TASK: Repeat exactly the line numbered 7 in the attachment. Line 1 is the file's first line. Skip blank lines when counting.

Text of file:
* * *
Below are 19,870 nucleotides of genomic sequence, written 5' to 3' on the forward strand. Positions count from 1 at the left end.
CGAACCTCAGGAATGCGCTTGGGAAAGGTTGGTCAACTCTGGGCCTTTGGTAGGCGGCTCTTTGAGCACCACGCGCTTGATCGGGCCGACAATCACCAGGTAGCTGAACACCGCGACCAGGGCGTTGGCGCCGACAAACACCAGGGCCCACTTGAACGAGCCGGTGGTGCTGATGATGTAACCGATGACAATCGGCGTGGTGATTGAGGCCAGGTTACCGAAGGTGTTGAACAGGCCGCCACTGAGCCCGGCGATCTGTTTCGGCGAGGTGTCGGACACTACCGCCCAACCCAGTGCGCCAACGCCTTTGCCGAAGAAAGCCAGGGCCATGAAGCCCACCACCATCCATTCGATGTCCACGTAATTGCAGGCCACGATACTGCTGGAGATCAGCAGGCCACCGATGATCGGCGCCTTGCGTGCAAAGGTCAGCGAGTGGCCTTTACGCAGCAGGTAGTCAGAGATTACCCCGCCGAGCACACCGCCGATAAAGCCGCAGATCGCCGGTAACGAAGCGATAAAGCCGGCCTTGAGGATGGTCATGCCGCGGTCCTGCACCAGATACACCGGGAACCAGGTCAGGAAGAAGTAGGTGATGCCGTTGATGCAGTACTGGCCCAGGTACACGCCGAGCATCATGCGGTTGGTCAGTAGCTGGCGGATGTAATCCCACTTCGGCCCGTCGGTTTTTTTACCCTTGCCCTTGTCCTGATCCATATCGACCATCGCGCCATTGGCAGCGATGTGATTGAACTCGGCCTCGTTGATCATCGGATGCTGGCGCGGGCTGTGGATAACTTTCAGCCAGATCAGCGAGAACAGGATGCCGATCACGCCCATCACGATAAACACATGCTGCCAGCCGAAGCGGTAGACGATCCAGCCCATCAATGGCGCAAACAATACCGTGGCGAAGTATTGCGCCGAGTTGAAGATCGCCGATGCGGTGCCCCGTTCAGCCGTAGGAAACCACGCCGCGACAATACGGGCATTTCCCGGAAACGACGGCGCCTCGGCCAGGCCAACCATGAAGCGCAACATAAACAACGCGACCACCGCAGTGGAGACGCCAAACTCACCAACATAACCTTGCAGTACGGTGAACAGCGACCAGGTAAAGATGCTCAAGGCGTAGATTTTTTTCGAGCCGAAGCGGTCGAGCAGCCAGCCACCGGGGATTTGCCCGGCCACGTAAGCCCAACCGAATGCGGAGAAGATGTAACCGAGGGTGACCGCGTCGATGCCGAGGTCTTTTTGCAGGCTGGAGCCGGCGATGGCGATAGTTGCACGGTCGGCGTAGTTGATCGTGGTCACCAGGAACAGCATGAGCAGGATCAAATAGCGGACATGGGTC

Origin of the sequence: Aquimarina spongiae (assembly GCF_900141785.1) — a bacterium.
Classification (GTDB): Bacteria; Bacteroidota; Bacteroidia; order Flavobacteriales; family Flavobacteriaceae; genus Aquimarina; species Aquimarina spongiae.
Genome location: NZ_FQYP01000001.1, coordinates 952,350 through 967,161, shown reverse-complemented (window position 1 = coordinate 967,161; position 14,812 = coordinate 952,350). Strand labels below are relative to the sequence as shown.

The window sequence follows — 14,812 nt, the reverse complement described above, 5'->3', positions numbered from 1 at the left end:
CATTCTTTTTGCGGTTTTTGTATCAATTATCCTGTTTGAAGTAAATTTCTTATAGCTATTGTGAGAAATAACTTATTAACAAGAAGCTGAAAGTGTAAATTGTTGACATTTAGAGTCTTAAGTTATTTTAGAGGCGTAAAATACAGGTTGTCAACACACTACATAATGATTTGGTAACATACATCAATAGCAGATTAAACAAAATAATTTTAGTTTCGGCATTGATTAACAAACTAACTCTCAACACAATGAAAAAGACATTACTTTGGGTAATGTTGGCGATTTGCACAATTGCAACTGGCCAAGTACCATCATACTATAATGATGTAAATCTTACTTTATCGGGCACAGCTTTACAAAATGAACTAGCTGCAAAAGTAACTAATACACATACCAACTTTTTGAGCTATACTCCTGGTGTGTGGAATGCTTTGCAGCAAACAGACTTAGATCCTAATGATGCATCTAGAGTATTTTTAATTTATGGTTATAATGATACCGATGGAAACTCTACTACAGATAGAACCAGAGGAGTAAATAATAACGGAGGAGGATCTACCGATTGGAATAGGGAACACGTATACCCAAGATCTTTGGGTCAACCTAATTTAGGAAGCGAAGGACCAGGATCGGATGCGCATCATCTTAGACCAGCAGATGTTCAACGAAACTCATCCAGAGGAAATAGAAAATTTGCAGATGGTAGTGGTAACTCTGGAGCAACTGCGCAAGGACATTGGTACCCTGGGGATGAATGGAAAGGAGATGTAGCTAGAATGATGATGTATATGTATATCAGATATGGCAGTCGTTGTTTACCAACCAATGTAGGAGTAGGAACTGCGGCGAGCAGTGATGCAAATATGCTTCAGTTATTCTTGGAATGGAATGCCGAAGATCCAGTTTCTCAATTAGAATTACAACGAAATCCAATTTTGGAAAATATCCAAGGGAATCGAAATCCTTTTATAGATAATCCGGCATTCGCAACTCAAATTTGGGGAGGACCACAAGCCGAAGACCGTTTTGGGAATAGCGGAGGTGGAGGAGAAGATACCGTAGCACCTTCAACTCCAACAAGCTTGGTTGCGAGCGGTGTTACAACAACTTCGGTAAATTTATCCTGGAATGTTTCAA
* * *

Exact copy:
CATTCTTTTTGCGGTTTTTGTATCAATTATCCTGTTTGAAGTAAATTTCTTATAGCTATTGTGAGAAATAACTTATTAACAAGAAGCTGAAAGTGTAAATTGTTGACATTTAGAGTCTTAAGTTATTTTAGAGGCGTAAAATACAGGTTGTCAACACACTACATAATGATTTGGTAACATACATCAATAGCAGATTAAACAAAATAATTTTAGTTTCGGCATTGATTAACAAACTAACTCTCAACACAATGAAAAAGACATTACTTTGGGTAATGTTGGCGATTTGCACAATTGCAACTGGCCAAGTACCATCATACTATAATGATGTAAATCTTACTTTATCGGGCACAGCTTTACAAAATGAACTAGCTGCAAAAGTAACTAATACACATACCAACTTTTTGAGCTATACTCCTGGTGTGTGGAATGCTTTGCAGCAAACAGACTTAGATCCTAATGATGCATCTAGAGTATTTTTAATTTATGGTTATAATGATACCGATGGAAACTCTACTACAGATAGAACCAGAGGAGTAAATAATAACGGAGGAGGATCTACCGATTGGAATAGGGAACACGTATACCCAAGATCTTTGGGTCAACCTAATTTAGGAAGCGAAGGACCAGGATCGGATGCGCATCATCTTAGACCAGCAGATGTTCAACGAAACTCATCCAGAGGAAATAGAAAATTTGCAGATGGTAGTGGTAACTCTGGAGCAACTGCGCAAGGACATTGGTACCCTGGGGATGAATGGAAAGGAGATGTAGCTAGAATGATGATGTATATGTATATCAGATATGGCAGTCGTTGTTTACCAACCAATGTAGGAGTAGGAACTGCGGCGAGCAGTGATGCAAATATGCTTCAGTTATTCTTGGAATGGAATGCCGAAGATCCAGTTTCTCAATTAGAATTACAACGAAATCCAATTTTGGAAAATATCCAAGGGAATCGAAATCCTTTTATAGATAATCCGGCATTCGCAACTCAAATTTGGGGAGGACCACAAGCCGAAGACCGTTTTGGGAATAGCGGAGGTGGAGGAGAAGATACCGTAGCACCTTCAACTCCAACAAGCTTGGTTGCGAGCGGTGTTACAACAACTTCGGTAAATTTATCCTGGAATGTTTCAA